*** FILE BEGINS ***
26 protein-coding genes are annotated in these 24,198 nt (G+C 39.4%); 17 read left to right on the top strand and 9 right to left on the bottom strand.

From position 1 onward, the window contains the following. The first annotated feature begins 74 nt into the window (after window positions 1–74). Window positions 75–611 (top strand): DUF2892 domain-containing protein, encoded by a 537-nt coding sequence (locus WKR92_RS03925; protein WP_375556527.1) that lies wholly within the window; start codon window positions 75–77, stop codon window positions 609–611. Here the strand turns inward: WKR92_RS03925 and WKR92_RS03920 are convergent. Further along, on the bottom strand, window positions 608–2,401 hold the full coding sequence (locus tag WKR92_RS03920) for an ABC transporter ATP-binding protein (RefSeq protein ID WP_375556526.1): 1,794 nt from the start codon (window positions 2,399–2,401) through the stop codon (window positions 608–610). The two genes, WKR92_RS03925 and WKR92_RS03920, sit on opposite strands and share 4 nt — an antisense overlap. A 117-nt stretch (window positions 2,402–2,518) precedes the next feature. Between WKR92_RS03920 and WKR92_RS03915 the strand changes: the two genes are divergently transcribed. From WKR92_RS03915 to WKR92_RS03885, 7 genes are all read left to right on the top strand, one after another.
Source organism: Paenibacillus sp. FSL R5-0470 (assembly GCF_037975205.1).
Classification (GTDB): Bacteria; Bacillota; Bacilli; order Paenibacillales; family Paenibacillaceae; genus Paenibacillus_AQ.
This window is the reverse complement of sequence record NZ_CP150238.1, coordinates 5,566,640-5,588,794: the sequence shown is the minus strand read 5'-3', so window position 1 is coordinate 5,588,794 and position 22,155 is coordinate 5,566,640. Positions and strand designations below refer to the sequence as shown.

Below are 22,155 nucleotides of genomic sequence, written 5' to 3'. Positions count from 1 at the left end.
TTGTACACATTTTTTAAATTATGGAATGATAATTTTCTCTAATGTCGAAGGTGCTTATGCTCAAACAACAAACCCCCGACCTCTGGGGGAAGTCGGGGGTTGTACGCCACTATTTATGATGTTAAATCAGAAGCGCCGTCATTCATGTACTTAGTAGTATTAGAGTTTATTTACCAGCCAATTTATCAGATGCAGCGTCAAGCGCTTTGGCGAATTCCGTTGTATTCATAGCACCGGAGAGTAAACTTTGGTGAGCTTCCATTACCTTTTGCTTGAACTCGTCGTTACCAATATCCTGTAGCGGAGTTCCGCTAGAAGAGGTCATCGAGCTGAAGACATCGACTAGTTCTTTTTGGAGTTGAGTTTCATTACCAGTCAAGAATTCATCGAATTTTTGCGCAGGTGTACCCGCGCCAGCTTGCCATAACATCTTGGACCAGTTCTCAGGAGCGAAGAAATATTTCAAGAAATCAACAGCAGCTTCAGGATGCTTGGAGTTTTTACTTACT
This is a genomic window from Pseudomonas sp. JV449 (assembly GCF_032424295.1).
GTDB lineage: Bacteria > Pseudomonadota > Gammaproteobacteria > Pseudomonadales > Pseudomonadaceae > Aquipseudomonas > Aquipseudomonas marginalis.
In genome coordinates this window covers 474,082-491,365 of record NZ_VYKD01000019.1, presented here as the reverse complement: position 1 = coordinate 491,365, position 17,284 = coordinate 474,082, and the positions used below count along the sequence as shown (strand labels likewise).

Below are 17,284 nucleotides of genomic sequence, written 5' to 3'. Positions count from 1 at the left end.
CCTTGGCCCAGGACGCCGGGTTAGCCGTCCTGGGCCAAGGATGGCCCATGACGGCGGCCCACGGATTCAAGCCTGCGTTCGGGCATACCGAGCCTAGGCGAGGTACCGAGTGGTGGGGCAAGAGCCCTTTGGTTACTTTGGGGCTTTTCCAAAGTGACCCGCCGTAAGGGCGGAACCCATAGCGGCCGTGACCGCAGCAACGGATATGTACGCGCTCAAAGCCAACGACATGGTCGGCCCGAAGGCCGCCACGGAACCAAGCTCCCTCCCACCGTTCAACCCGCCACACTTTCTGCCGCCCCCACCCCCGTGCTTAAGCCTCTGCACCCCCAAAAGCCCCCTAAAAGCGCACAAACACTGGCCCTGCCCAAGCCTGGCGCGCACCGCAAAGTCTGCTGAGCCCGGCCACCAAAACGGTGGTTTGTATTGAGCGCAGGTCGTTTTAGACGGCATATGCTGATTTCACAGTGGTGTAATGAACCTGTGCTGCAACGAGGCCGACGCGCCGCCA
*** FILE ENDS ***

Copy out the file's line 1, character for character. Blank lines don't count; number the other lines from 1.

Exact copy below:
26 protein-coding genes are annotated in these 24,198 nt (G+C 39.4%); 17 read left to right on the top strand and 9 right to left on the bottom strand.